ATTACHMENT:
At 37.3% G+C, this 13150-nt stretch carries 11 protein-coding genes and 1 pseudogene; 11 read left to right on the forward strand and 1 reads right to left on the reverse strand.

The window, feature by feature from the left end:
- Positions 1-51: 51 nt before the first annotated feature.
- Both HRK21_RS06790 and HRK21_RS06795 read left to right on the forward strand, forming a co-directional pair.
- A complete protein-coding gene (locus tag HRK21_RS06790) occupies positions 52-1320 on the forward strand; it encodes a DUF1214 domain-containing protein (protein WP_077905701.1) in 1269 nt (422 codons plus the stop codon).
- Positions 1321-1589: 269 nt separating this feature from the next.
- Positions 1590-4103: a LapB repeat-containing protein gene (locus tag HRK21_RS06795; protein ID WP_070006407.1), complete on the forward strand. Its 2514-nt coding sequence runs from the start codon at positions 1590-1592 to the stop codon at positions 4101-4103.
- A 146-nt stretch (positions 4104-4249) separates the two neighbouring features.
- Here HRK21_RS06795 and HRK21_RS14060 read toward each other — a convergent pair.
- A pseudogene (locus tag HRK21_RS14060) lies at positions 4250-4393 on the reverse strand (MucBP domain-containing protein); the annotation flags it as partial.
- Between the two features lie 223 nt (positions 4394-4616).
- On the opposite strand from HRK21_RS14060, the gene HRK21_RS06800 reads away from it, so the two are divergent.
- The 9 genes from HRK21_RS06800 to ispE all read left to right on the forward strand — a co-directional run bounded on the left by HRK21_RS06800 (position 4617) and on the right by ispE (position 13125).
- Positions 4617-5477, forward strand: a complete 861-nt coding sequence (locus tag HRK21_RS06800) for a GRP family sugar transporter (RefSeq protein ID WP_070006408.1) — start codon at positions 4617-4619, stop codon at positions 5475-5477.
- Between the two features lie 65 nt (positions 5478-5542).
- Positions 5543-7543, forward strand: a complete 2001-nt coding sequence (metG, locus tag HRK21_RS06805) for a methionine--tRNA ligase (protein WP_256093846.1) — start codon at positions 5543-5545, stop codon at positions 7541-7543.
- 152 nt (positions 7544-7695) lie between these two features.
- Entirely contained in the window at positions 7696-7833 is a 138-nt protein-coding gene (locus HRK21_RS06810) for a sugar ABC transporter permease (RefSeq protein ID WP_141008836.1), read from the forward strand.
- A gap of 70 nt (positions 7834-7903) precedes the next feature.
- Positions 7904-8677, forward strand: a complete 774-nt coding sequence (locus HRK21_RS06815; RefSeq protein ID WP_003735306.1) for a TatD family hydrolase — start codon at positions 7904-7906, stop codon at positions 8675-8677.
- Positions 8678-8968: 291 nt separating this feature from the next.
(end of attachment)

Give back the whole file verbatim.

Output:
At 37.3% G+C, this 13150-nt stretch carries 11 protein-coding genes and 1 pseudogene; 11 read left to right on the forward strand and 1 reads right to left on the reverse strand.

The window, feature by feature from the left end:
- Positions 1-51: 51 nt before the first annotated feature.
- Both HRK21_RS06790 and HRK21_RS06795 read left to right on the forward strand, forming a co-directional pair.
- A complete protein-coding gene (locus tag HRK21_RS06790) occupies positions 52-1320 on the forward strand; it encodes a DUF1214 domain-containing protein (protein WP_077905701.1) in 1269 nt (422 codons plus the stop codon).
- Positions 1321-1589: 269 nt separating this feature from the next.
- Positions 1590-4103: a LapB repeat-containing protein gene (locus tag HRK21_RS06795; protein ID WP_070006407.1), complete on the forward strand. Its 2514-nt coding sequence runs from the start codon at positions 1590-1592 to the stop codon at positions 4101-4103.
- A 146-nt stretch (positions 4104-4249) separates the two neighbouring features.
- Here HRK21_RS06795 and HRK21_RS14060 read toward each other — a convergent pair.
- A pseudogene (locus tag HRK21_RS14060) lies at positions 4250-4393 on the reverse strand (MucBP domain-containing protein); the annotation flags it as partial.
- Between the two features lie 223 nt (positions 4394-4616).
- On the opposite strand from HRK21_RS14060, the gene HRK21_RS06800 reads away from it, so the two are divergent.
- The 9 genes from HRK21_RS06800 to ispE all read left to right on the forward strand — a co-directional run bounded on the left by HRK21_RS06800 (position 4617) and on the right by ispE (position 13125).
- Positions 4617-5477, forward strand: a complete 861-nt coding sequence (locus tag HRK21_RS06800) for a GRP family sugar transporter (RefSeq protein ID WP_070006408.1) — start codon at positions 4617-4619, stop codon at positions 5475-5477.
- Between the two features lie 65 nt (positions 5478-5542).
- Positions 5543-7543, forward strand: a complete 2001-nt coding sequence (metG, locus tag HRK21_RS06805) for a methionine--tRNA ligase (protein WP_256093846.1) — start codon at positions 5543-5545, stop codon at positions 7541-7543.
- 152 nt (positions 7544-7695) lie between these two features.
- Entirely contained in the window at positions 7696-7833 is a 138-nt protein-coding gene (locus HRK21_RS06810) for a sugar ABC transporter permease (RefSeq protein ID WP_141008836.1), read from the forward strand.
- A gap of 70 nt (positions 7834-7903) precedes the next feature.
- Positions 7904-8677, forward strand: a complete 774-nt coding sequence (locus HRK21_RS06815; RefSeq protein ID WP_003735306.1) for a TatD family hydrolase — start codon at positions 7904-7906, stop codon at positions 8675-8677.
- Positions 8678-8968: 291 nt separating this feature from the next.